The best piece of advice I ever got about writing came from Dan Conaway, my editor at HarperCollins, after I presented him with a chapter that I modestly described as “a bit of magical realism.”
“Oh,” said Dan, “we don’t do that here.”
No, we don’t. The form perfected by a generation of Latin writers was a means of underscoring the horrible, scarcely believable events that actually occurred in their societies. Being Americans, we don’t want magical realism -- only magic.
Elizabeth Gaffney’s “Metropolis” is a case in point. Gaffney, a short-story writer, translator and Paris Review editor, has chosen an iconic American plot for her first novel: the story of a penniless immigrant boy adrift in the slums of 19th century New York.
Her hero is a skilled young stoneworker who has fled his native Germany. Through a series of misadventures, he crosses paths with Gaffney’s heroine -- the formidable Beatrice O’Gamhna, a member of the Whyos street gang -- and adopts a succession of jobs and identities, ending up as an Irish stoneworker named Frank Harris. Together and apart, Beatrice and Frank spend most of the novel seeking love and ducking the wrath of a pair of rival gangsters -- Dandy Johnny Dolan, the beautifully tailored leader of the Whyos, and the murderous Luther (“the Undertaker”) Undertoe.
This is ground that has been worked by writers as diverse as Horatio Alger, Franz Kafka and E.L. Doctorow, but it remains fertile soil, at the center of the American preoccupation with immigration and reinvention. Gaffney has done considerable research, and she can turn a nice phrase, whether she is describing “the Hamburg skyline with its five great church towers braced like God’s daggers against the infidel sea,” a tower of the rising Brooklyn Bridge that “bulged from the water like the crown of a young molar” or a jail warden ending visiting hour by “banging his nightstick on the doors and dislodging one woman after the next, like leeches, from their criminal lovers’ lips.” Her descriptions of the manual labor that Frank takes on -- in the city’s sewers, then paving its streets, then in the caissons and atop the stonework of the bridge -- are often enthralling. I have no idea whether they are technically accurate, but it doesn’t much matter; they at least present us with plausible, recognizably human worlds.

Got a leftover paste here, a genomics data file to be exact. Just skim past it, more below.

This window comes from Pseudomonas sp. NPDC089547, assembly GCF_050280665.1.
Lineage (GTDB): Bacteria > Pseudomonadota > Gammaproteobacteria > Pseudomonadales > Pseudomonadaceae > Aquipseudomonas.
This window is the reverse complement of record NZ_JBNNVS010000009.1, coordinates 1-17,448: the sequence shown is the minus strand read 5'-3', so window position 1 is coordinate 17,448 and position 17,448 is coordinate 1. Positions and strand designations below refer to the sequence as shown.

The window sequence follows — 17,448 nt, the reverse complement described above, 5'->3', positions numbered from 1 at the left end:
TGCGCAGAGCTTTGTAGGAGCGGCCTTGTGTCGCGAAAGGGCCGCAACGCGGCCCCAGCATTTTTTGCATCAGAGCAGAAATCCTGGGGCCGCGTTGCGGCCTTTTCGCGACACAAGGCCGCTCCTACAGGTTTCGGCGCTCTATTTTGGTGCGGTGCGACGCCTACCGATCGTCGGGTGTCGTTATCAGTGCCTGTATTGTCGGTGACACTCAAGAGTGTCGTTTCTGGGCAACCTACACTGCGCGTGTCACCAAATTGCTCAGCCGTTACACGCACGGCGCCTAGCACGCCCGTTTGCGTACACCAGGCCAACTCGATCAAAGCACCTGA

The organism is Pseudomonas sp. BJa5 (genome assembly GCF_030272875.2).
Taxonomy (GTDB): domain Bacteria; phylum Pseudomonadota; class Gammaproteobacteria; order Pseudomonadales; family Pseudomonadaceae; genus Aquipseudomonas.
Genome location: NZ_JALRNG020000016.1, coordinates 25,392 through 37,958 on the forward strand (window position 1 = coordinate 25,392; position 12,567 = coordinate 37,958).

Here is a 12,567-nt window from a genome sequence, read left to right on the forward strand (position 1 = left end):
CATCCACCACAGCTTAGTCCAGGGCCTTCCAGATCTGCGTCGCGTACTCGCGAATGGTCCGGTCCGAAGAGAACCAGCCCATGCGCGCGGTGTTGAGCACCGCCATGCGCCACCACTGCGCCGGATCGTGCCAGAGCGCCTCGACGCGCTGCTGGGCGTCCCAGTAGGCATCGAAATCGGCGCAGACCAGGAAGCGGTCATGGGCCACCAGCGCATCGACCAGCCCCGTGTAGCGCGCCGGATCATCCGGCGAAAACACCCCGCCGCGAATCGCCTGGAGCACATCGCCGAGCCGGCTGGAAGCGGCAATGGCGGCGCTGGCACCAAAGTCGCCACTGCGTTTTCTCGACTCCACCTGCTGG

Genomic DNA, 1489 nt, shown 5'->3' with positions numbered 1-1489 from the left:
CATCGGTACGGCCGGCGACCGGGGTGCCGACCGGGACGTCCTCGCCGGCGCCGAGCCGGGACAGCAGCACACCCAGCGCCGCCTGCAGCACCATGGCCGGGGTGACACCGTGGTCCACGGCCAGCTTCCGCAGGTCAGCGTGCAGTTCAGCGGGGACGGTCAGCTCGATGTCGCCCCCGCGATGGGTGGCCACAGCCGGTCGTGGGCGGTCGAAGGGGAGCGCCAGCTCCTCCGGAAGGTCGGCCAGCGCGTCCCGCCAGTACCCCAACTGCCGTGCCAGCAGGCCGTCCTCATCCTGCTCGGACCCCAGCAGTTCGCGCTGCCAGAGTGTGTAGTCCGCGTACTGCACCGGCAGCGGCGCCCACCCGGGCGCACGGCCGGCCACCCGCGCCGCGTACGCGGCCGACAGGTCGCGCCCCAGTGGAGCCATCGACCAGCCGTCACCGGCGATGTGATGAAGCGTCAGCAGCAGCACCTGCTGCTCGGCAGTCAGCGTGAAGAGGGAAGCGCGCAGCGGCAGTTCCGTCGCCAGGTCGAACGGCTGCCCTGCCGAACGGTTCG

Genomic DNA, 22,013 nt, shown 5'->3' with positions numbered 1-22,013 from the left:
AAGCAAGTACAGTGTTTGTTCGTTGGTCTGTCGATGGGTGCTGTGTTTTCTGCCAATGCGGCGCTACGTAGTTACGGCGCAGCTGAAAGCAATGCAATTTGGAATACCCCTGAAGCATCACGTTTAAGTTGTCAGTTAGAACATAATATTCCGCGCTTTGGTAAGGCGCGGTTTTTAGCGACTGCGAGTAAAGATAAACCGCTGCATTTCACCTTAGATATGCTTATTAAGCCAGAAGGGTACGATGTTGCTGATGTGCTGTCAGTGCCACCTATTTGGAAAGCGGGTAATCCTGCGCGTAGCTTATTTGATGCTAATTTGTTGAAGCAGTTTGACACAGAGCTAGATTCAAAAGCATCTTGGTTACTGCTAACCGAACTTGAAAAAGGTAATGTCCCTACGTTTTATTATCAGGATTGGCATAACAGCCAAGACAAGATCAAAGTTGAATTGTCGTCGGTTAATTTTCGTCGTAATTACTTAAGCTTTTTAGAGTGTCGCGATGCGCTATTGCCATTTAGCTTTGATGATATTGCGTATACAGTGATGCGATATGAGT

Which speaks to the heart of the matter. Everywhere else, “Metropolis” is undermined by Gaffney’s resolute indifference to the social realities of life in post-Civil War New York -- or to the physical realities of life, period. To list only a few of her more bothersome contrivances: Indigent, friendless suspects accused of arson and murder were not released from jail just because no attorney could be found to represent them. The crooked pols who ran Tammany Hall did not pool their ill-gotten gains and keep them in a big hole in the ground. And it was Tammany that controlled the street gangs, not the other way around. Had said gangsters ever attempted to make off with Tammany’s cash -- or to rob New York’s main post office -- they would have been crushed like bugs.
Far worse is Gaffney’s reinvention of the Whyos, one of many loose conglomerations of thugs that roamed lower Manhattan at the time but which she has turned into “the unofficial rulers of the city.” According to Gaffney, the genius behind them is Dolan’s mother, who sees to it that the gang is run as a sort of proto-feminist “quasi-socialist utopia for thieves, hookers and killers.” The Whyos have their own fully equal female division, the “Why Nots,” who turn tricks only if they want to, practice effective birth control and even take over polling stations to cast votes 50 years before women’s suffrage.